The gravity of 炒鱿鱼 (chǎo yóuyú) or fried squid? (Elementary)

炒鱿鱼 (chǎo yóuyú) get fired

People often joke that finding a job is more difficult than NASA launching a spacecraft.

While that might not be totally true, it is true that the job market has been in a slump since the financial crisis.

Even major international companies have to downsize their workforce. “Getting fired” has become a common occurrence.

In English, this expression carries a very negative connotation, but in Chinese, there’s a humorous way to express ‘getting fired’ that doesn’t hurt anyone’s feelings. This expression is 炒鱿鱼 (chǎo yóuyú).

Literally, 炒鱿鱼 (chǎo yóuyú) means fried squid, which is a delicious dish in Chinese cuisine.

Over the last decade of the 20th century, reflecting significant changes in the Chinese job market, people began using the term 炒鱿鱼 (chǎo yóuyú) to describe ‘getting fired’.

The following story explains how this expression came to be.

At the end of the twentieth century, more and more Chinese headed to southeast China looking for work. It was a time when finding a job was easy and getting fired was much easier.

The employers could fire employees anytime due to insufficient labor laws.

Usually employees lived in the factory living quarters.

Bedclothes were not provided by the employers and when the employee was laid off, they had to roll up their quilts and mattress before leaving.

This brings us to 炒鱿鱼 (chǎo yóuyú). Fresh squid meat is smooth and flat, but, as soon as it is put into hot oil, it rolls up. This looks a lot like a rolled up bedclothes.

Thus, people gradually began to use 炒鱿鱼 (chǎo yóuyú) as a more humorous way to say they were laid-off. The more traditional vocabulary words 解雇 (jiěgù, be laid off) or 开除 (kāichú, get fired) are more often replaced with the term 炒鱿鱼 (chǎo yóuyú).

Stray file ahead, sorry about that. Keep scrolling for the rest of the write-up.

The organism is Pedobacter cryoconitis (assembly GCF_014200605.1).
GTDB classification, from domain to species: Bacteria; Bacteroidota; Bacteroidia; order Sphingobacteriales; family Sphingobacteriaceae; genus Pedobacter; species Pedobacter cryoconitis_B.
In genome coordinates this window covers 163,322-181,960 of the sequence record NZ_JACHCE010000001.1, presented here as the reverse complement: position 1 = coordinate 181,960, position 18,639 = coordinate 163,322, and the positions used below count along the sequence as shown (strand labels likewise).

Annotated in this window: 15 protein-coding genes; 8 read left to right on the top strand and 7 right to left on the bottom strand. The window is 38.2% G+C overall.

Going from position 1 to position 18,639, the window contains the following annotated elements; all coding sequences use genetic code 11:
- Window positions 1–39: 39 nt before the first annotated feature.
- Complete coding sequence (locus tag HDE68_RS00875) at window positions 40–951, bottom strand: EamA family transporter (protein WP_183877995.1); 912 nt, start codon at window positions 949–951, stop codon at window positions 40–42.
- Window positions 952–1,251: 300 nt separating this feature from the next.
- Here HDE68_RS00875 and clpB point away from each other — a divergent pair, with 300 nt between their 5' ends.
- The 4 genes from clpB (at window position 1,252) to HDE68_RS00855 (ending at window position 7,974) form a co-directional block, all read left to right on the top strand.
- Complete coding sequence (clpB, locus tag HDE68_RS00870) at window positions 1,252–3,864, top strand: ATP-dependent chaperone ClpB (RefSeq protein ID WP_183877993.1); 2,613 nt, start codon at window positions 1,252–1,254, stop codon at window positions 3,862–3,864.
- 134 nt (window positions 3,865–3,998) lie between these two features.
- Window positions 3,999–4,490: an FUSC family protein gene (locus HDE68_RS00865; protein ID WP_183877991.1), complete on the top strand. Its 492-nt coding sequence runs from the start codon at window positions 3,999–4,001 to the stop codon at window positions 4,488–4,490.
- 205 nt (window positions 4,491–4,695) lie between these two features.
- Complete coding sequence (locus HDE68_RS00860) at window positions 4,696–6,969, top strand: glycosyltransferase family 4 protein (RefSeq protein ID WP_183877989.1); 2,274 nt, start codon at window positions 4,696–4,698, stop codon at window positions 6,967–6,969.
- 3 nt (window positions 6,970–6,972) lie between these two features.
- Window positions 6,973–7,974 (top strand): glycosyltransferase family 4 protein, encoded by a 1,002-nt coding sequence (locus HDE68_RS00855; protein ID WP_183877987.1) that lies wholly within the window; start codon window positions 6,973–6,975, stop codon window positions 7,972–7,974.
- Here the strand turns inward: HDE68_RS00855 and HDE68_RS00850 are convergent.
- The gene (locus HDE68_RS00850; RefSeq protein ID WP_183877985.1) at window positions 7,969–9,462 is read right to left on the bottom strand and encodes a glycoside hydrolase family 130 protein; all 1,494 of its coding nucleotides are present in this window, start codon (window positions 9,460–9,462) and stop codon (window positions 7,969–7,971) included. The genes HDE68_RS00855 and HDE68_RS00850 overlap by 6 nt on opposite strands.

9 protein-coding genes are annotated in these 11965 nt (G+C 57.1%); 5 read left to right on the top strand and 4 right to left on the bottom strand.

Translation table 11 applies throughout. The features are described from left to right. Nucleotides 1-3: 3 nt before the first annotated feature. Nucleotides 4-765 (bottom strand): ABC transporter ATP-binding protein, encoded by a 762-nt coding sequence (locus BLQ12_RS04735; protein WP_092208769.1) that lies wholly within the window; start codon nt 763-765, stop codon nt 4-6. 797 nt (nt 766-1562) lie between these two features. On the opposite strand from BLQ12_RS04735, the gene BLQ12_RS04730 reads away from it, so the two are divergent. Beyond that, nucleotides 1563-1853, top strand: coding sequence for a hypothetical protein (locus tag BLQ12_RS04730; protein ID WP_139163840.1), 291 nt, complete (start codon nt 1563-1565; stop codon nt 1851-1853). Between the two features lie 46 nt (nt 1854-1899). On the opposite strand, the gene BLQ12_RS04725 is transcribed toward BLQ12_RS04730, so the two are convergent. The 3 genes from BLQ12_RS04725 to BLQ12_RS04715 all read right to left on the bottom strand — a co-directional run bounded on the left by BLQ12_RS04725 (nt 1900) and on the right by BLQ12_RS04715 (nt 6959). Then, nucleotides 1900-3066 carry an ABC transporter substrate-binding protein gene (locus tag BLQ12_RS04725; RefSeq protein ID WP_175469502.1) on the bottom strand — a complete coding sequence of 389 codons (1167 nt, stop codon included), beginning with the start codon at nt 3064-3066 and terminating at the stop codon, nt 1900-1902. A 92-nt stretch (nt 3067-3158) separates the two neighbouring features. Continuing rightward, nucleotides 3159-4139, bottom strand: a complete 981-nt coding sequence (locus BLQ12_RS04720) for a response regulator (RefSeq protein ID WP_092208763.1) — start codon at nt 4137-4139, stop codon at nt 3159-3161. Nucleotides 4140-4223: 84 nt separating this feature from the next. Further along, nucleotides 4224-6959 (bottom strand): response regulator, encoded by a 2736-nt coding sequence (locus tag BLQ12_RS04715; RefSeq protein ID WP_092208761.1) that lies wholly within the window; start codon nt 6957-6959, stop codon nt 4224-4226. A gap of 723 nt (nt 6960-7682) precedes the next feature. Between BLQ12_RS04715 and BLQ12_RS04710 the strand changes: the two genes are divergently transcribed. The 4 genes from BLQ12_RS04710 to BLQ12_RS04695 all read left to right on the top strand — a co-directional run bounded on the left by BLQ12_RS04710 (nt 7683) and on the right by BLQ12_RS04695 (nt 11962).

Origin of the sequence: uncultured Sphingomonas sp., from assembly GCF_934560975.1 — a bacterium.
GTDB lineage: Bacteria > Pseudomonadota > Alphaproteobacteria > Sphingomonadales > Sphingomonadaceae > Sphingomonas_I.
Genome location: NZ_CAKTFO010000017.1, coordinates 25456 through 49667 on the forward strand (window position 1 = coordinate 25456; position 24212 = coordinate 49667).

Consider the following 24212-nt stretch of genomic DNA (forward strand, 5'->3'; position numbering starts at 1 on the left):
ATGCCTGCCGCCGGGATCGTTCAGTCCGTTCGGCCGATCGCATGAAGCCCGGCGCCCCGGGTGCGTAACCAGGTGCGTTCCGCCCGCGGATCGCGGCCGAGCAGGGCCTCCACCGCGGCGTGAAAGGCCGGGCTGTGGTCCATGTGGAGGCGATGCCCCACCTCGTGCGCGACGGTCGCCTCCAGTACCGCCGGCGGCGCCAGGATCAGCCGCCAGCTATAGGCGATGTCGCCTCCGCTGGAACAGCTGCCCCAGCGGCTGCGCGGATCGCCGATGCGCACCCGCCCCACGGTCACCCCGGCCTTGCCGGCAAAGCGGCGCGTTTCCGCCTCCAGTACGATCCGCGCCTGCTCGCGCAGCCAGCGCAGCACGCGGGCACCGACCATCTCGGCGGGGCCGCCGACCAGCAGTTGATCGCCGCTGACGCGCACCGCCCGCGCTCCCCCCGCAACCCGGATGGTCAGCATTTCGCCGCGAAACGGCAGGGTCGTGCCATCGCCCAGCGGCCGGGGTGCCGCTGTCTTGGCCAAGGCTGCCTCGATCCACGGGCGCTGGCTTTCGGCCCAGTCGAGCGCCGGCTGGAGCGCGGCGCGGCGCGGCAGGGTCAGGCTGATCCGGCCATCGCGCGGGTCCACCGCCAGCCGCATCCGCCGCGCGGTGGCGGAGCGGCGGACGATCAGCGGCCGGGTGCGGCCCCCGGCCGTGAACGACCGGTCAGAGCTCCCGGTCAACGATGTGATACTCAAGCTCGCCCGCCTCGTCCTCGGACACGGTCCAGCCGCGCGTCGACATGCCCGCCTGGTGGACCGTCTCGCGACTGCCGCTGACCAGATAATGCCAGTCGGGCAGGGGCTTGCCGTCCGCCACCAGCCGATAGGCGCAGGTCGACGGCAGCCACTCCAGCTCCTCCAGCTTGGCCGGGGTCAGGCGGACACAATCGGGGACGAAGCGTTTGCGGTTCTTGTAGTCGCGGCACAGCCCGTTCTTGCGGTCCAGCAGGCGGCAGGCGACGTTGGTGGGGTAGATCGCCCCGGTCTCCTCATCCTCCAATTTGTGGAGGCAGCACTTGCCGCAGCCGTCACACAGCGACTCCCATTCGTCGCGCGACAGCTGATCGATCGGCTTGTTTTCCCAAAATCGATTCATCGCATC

Although rights of the employees are now protected by the law, the usage of the term 炒鱿鱼 (chǎo yóuyú) hasn’t changed.

Yet, with the diversity of job opportunities, a new word has come into use among young Chinese, those who are likely to resign for a better position.

This situation is called 炒老板鱿鱼 (chǎo lǎobǎn yóuyú) which means something like “to fire the boss.”

Sometimes you may hear instead of 炒鱿鱼 (chǎo yóuyú) only the word 炒 (chǎo) which is the shortened form of 炒鱿鱼 (chǎo yóuyú) and bears the same meaning.



Tā zǒngshì chídào, bèi lǎobǎn chǎo yóuyú le.
他   总是      迟到,  被   老板     炒     鱿鱼  了。

He got fired because he’s always late for work.


Nǐ jīntiān zěnme méi shàngbān?
A: 你 今天    怎么    没    上班?

Why aren’t you going in to work today?

Wǒ chǎo lǎobǎn yóuyú la.
B: 我    炒     老板    鱿鱼  啦。

I quit.


1. Which of the following means “get fired?”

A. 炒菜 (chǎocài)

B. 炒鱿鱼 (chǎo yóuyú)

C. 吃鱿鱼 (chī yóuyú)

2. Which of the following sentences means “我被炒了。(Wǒ bèi chǎo le.)?”

A. I got hurt by fire.

B. I have been fried.

C. I got fired.

Answers: 1. B       2. C
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